HEV BATTERIES: A Shock to the System

I recently attended a research study on reuse and recycling of batteries in electric vehicles on November 7th and 8th at Argonne National Laboratories in Lemont, Illinois. Delanne Bernier and I were there to make a presentation and represent ARA at this event, which was called the “Recell” Conference. This was a well-attended event by scientists and engineers from all over the globe, as well as engineers from several of the OEMs.

The purpose of this conference was to look at the feasibility of what to do with batteries out of end-of-life Hybrid/Electric vehicles. There are several types of these batteries currently in use. The first-generation being Nickel Metal Hydride batteries (NiMH), as well as new-generation, which are Lithium-Ion batteries. The focus was on possible second-life use, as well as being able to recycle and recover the elements from these batteries.

This event was also hosted by the Department of Energy, DOE. Some of the challenges that were discussed were regarding the huge increase in Hybrid/Electric vehicles, this will obviously increase demand on the elements (rare earth materials) that are used in manufacturing them. With the future battery type obviously being Lithium-Ion, from a national security standpoint, there is concern about availability of these elements that primarily come from countries that we do not have good relationships with. The main elements are Lithium and Cobalt. These elements may very well come into short supply in the future, which is the reason for exploring different methods to recycle these batteries down to the Cathode/Anode to recover these elements for reuse.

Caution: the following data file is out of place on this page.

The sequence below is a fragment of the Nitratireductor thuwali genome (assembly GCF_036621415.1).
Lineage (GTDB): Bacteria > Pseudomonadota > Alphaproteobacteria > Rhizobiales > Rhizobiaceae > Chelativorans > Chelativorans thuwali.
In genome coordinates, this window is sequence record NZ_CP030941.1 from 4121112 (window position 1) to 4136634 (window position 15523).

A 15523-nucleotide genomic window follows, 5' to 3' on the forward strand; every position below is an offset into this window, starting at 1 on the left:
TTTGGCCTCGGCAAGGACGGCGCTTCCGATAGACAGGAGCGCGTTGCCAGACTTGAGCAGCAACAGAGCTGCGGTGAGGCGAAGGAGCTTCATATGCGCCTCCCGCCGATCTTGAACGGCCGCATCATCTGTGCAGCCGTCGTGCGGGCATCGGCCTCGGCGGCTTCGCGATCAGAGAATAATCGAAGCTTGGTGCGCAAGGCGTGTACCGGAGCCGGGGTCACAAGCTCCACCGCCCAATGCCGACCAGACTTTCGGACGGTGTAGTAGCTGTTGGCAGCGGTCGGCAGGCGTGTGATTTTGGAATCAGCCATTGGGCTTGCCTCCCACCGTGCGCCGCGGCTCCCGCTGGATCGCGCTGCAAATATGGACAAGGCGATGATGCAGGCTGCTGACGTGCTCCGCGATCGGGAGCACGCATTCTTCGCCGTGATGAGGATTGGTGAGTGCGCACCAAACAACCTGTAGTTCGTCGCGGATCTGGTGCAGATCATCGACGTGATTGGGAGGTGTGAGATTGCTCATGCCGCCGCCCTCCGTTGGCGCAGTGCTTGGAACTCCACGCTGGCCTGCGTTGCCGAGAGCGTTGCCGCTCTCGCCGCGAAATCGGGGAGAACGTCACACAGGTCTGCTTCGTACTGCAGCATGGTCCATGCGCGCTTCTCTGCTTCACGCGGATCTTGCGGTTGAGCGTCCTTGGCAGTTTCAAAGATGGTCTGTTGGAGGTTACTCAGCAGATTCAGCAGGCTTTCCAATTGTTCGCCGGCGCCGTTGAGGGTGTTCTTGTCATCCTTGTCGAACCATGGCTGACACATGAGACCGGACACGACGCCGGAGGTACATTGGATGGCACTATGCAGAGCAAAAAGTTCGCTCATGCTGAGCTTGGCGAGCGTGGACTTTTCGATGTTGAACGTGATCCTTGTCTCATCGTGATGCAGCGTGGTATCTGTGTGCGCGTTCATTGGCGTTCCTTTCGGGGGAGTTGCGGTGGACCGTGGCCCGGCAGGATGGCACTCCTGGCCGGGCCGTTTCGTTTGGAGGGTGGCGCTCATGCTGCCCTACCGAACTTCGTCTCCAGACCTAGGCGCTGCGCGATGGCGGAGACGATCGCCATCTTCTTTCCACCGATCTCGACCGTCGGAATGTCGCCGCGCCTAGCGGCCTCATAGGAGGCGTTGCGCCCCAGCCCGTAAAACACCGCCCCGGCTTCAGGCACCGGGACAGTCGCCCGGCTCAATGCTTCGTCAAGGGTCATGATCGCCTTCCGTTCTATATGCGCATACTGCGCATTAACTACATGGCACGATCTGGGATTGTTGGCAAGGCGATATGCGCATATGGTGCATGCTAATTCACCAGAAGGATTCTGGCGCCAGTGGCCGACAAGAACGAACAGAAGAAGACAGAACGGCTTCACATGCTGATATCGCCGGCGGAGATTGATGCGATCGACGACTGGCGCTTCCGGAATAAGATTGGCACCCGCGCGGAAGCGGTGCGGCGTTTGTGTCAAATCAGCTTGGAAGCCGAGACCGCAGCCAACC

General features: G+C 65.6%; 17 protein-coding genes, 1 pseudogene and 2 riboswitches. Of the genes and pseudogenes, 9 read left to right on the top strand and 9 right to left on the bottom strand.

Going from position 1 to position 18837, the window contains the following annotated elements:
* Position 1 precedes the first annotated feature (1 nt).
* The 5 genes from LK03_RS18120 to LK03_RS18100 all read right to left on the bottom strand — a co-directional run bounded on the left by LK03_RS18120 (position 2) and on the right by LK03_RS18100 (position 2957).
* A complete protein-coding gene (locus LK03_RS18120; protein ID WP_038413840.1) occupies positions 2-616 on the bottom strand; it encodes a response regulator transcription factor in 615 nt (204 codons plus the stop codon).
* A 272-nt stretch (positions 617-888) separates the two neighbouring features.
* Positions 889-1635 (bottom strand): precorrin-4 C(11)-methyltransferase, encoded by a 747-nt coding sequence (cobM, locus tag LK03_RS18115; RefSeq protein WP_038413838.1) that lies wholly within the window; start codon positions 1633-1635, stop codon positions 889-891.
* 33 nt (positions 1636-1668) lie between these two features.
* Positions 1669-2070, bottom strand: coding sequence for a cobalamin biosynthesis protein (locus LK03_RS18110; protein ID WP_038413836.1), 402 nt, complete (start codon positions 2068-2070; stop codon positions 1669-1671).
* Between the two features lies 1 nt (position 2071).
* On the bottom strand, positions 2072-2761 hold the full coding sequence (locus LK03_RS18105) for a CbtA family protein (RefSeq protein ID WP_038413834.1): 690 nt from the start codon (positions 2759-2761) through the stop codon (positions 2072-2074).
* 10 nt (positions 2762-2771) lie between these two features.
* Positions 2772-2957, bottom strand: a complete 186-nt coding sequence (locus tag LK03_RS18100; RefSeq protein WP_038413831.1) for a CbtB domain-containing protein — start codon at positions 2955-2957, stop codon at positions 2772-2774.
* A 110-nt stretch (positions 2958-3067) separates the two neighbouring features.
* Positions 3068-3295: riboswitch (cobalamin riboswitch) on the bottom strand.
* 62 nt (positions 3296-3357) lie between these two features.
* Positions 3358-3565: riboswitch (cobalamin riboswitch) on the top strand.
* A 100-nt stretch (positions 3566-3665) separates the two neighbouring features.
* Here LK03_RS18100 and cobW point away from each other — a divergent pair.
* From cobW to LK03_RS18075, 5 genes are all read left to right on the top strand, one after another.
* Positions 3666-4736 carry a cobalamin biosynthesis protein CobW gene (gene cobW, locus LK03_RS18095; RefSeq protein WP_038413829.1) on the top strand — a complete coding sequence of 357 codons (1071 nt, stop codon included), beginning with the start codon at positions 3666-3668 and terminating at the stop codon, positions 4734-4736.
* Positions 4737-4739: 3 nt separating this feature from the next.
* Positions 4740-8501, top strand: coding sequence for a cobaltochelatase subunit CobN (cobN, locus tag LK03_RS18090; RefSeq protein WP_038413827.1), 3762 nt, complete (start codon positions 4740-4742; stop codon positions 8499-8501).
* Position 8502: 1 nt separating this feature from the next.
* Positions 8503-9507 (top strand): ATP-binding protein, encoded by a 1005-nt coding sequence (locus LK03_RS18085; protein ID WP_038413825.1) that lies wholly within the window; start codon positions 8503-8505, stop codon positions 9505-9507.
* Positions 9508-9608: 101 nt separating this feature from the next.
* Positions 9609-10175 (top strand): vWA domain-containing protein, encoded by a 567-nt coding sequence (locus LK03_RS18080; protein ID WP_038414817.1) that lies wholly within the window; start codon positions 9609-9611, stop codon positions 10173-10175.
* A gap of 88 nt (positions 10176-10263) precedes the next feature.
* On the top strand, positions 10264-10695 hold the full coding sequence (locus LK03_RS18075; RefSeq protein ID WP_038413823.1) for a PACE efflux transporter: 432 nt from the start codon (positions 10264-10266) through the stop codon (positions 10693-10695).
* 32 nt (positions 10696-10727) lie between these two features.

Obviously, for recycling to be successful, there has to be a value in it for the recycler. Currently, what the future holds for us with these batteries is unclear. They could be a liability or they could have great value. Your Association, ARA, in response to these challenges, now offers to its members, training courses for Auto Recyclers on best management practices, as well as how to safely handle, remove, and store these batteries, with the focus on high-voltage safety and de-powering this high-voltage system. It also focuses on the safety equipment needed. This training is going to be critical for all recyclers because of the danger of putting untrained workers at risk of serious injury or death from these high-voltage batteries.

The hazards of these batteries can be best explained by watching a simple video where they hammer a screwdriver into a Lithium-ion laptop battery. Within seconds, the battery bursts into flames. This can happen with a charged or an uncharged battery because this is a chemical reaction. Because of this, the shredders are now concerned with the possibility of fires at their locations from the hazards that are present in these batteries. This is not limited to the main battery. Some of the newer high-end vehicles can have in excess of fifteen of these batteries in the various electronic modules. Will we now be responsible for removing all of these components? How will we identify their location, their type, and what will we do with them?